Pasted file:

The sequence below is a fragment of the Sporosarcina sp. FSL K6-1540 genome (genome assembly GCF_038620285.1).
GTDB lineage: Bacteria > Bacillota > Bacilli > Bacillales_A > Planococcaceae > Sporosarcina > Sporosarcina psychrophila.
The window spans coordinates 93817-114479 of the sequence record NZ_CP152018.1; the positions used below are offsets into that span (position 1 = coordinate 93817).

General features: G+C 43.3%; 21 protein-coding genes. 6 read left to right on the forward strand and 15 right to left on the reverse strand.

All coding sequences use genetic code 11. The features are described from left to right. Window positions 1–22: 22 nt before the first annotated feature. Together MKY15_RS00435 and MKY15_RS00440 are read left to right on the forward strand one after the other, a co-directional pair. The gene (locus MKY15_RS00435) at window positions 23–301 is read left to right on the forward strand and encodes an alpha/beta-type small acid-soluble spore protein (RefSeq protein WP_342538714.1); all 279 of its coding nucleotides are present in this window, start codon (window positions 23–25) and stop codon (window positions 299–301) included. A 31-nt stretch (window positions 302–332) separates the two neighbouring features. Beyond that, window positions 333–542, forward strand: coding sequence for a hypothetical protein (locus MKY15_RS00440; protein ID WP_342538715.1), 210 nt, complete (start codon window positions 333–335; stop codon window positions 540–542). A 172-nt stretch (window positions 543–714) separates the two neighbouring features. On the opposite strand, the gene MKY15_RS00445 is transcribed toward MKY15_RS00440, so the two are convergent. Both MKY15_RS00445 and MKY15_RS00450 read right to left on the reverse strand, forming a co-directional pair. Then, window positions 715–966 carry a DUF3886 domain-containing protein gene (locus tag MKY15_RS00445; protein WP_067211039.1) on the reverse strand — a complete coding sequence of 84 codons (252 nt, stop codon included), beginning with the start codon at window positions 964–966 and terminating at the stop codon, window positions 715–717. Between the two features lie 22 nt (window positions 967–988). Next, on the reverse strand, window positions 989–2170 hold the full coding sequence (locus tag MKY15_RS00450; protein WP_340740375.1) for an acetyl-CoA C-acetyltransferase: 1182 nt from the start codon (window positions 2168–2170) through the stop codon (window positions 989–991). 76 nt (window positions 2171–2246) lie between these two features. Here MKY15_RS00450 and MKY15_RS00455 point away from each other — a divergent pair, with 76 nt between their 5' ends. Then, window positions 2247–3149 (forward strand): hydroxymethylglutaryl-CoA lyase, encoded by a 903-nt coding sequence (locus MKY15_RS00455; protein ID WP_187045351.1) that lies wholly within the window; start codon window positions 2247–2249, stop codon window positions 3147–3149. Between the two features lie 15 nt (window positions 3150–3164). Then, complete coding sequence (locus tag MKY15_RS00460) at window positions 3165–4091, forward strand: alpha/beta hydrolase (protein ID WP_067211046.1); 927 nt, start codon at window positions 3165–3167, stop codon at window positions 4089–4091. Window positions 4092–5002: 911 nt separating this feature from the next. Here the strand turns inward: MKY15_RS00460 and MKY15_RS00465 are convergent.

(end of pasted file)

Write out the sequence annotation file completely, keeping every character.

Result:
The sequence below is a fragment of the Sporosarcina sp. FSL K6-1540 genome (genome assembly GCF_038620285.1).
GTDB lineage: Bacteria > Bacillota > Bacilli > Bacillales_A > Planococcaceae > Sporosarcina > Sporosarcina psychrophila.
The window spans coordinates 93817-114479 of the sequence record NZ_CP152018.1; the positions used below are offsets into that span (position 1 = coordinate 93817).

General features: G+C 43.3%; 21 protein-coding genes. 6 read left to right on the forward strand and 15 right to left on the reverse strand.

All coding sequences use genetic code 11. The features are described from left to right. Window positions 1–22: 22 nt before the first annotated feature. Together MKY15_RS00435 and MKY15_RS00440 are read left to right on the forward strand one after the other, a co-directional pair. The gene (locus MKY15_RS00435) at window positions 23–301 is read left to right on the forward strand and encodes an alpha/beta-type small acid-soluble spore protein (RefSeq protein WP_342538714.1); all 279 of its coding nucleotides are present in this window, start codon (window positions 23–25) and stop codon (window positions 299–301) included. A 31-nt stretch (window positions 302–332) separates the two neighbouring features. Beyond that, window positions 333–542, forward strand: coding sequence for a hypothetical protein (locus MKY15_RS00440; protein ID WP_342538715.1), 210 nt, complete (start codon window positions 333–335; stop codon window positions 540–542). A 172-nt stretch (window positions 543–714) separates the two neighbouring features. On the opposite strand, the gene MKY15_RS00445 is transcribed toward MKY15_RS00440, so the two are convergent. Both MKY15_RS00445 and MKY15_RS00450 read right to left on the reverse strand, forming a co-directional pair. Then, window positions 715–966 carry a DUF3886 domain-containing protein gene (locus tag MKY15_RS00445; protein WP_067211039.1) on the reverse strand — a complete coding sequence of 84 codons (252 nt, stop codon included), beginning with the start codon at window positions 964–966 and terminating at the stop codon, window positions 715–717. Between the two features lie 22 nt (window positions 967–988). Next, on the reverse strand, window positions 989–2170 hold the full coding sequence (locus tag MKY15_RS00450; protein WP_340740375.1) for an acetyl-CoA C-acetyltransferase: 1182 nt from the start codon (window positions 2168–2170) through the stop codon (window positions 989–991). 76 nt (window positions 2171–2246) lie between these two features. Here MKY15_RS00450 and MKY15_RS00455 point away from each other — a divergent pair, with 76 nt between their 5' ends. Then, window positions 2247–3149 (forward strand): hydroxymethylglutaryl-CoA lyase, encoded by a 903-nt coding sequence (locus MKY15_RS00455; protein ID WP_187045351.1) that lies wholly within the window; start codon window positions 2247–2249, stop codon window positions 3147–3149. Between the two features lie 15 nt (window positions 3150–3164). Then, complete coding sequence (locus tag MKY15_RS00460) at window positions 3165–4091, forward strand: alpha/beta hydrolase (protein ID WP_067211046.1); 927 nt, start codon at window positions 3165–3167, stop codon at window positions 4089–4091. Window positions 4092–5002: 911 nt separating this feature from the next. Here the strand turns inward: MKY15_RS00460 and MKY15_RS00465 are convergent.